Dave Grossman, director of design at Back to the Future and Jurassic Park developer Telltale Games, reviewed tools for game writers and designers who implement the "hand of fate" at a presentation at GDC Online in Austin today.
To Grossman, it's up to the writer and designer to decide how this "hand of fate" will direct players through a game's story.
He conveyed two extremes of authorial control: At the beginning of his lecture, a Powerpoint slide simply stated, "Let's play a game... Ready Set Go!" And that was it – an example of the ultimate sandbox game in which you have no constraints. Problem is, with zero authorial direction from a game designer, there is also no fun.
"It's pretty easy for a sandbox to turn into a desert" with no direction whatsoever, said Grossman.
Grossman then had attendees draw a tic-tac-toe grid, and told them where to put the Xs and Os, until the Xs won. It's a game, technically, but the "hand of fate" in that instance takes entirely too much control away from the player. "It was like watching a movie of someone playing tic-tac-toe," he said.
Between those two extremes, games with varying degrees of authorial control and direction can successfully convey compelling stories. "Which things are meddled with is more important than to what degree," Grossman explained.
He compared two games, Portal and Secret of Monkey Island, both revered for their storytelling, but which go about it in entirely different ways. Monkey Island's hand of fate was heavy, and the writers had a strong vision of the path that they want to guide the player through. Portal gives players a tool – the portal gun – to experience the game's environments and "characters," and progress through the game.
Both games took different approaches, but authorial voice was implemented in such a way that both games were successful.
There are many "hand of fate" tools that game designers and writers have at their disposal, explained Grossman, with cut scenes being one of the most obvious. While that's one way to tell a story, it takes away control from the player, and that can be "dangerous" said Grossman, as video games' distinguishing feature is their interactivity.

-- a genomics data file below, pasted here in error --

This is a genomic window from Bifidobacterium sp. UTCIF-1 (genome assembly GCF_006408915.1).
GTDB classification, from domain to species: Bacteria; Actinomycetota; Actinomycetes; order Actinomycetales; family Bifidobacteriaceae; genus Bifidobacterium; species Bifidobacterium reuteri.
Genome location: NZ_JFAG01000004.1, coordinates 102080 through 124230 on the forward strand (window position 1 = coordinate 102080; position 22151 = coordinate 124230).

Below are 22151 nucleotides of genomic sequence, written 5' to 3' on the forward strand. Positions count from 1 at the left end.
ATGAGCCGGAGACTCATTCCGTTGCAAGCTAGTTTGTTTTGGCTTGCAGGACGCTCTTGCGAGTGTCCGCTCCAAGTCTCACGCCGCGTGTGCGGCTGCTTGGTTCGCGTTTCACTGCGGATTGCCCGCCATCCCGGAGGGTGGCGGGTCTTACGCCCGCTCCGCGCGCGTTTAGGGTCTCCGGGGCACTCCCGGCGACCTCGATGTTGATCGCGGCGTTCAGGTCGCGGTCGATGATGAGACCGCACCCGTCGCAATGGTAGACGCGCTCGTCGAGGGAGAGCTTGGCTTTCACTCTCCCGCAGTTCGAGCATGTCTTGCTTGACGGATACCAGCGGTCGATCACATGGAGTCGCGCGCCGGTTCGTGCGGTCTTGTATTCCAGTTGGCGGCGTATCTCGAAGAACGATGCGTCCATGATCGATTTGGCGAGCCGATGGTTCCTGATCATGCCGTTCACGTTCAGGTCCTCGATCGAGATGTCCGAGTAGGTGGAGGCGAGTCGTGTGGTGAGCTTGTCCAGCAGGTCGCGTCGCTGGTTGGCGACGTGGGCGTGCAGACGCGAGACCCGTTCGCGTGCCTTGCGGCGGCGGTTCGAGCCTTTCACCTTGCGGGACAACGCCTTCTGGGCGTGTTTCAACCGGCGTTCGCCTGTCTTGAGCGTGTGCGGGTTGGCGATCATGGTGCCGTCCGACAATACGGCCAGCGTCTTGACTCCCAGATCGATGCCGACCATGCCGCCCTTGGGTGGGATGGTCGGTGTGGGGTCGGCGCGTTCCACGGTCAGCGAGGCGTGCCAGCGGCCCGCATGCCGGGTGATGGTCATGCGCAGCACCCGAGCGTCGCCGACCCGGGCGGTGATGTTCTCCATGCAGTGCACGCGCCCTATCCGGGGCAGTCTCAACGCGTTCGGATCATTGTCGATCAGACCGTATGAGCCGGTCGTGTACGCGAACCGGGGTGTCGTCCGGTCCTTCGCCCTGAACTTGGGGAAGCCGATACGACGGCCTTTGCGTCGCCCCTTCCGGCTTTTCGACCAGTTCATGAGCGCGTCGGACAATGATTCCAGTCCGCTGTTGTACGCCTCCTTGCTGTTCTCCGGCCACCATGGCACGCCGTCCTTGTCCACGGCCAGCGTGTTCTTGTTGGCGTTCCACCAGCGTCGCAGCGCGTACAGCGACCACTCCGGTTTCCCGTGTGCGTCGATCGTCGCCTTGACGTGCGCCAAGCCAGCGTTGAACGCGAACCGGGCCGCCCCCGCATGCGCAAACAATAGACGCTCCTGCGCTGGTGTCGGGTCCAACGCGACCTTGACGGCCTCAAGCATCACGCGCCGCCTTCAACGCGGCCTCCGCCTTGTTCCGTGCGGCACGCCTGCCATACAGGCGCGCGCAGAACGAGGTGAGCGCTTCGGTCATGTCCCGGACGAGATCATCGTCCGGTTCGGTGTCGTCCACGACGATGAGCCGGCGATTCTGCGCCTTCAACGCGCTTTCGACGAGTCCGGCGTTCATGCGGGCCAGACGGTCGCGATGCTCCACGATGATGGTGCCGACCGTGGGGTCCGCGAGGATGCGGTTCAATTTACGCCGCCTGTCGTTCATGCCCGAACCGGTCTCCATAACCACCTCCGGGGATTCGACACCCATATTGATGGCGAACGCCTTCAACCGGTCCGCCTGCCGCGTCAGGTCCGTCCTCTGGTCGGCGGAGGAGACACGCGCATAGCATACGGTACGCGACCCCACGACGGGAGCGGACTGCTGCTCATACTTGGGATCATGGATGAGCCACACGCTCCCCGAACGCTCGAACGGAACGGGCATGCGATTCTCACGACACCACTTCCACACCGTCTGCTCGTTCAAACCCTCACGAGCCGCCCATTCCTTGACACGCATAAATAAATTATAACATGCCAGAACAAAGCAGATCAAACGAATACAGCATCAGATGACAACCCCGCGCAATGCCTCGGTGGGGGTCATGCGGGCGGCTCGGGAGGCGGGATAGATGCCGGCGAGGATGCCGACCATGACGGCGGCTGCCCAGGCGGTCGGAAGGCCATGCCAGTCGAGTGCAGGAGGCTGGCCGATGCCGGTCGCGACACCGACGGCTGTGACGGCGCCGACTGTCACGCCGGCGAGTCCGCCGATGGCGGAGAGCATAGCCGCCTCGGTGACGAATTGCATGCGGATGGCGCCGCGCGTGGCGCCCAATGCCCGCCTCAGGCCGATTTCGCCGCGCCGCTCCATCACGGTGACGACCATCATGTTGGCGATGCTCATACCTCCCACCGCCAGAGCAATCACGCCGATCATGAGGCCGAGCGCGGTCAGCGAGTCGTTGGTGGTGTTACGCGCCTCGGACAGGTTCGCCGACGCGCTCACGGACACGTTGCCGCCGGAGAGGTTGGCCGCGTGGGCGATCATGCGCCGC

A step away from cut scenes are what Grossman just called "scenes, which don't take control away from players, but allow them to walk around and interact with an environment while, for example, an NPC is talking. However, this may actually cause the player to miss important information while being distracted by the interactivity.
A game's architecture can be a more interactive approach to implementing authorial voice – a narrow hallway or bridge that gives players little option but to forge ahead allows the game designer's intention to come through loud and clear, said Grossman.
It's an aggressive approach, but only giving the player one option for movement gives the author a strong voice without totally taking away control. Grossman said that architecture can also be used as a lure as opposed to a constraint, such as a distant tower that beckons adventuring gamers from across a landscape.
In the end, it's up to the writer and designer to decide just how heavy the "hand of fate" should be when creating a game – should the designer be mostly absent? Aggressive? Omnipresent? "The hand of fate is your hand. I hope you use it wisely," said Grossman.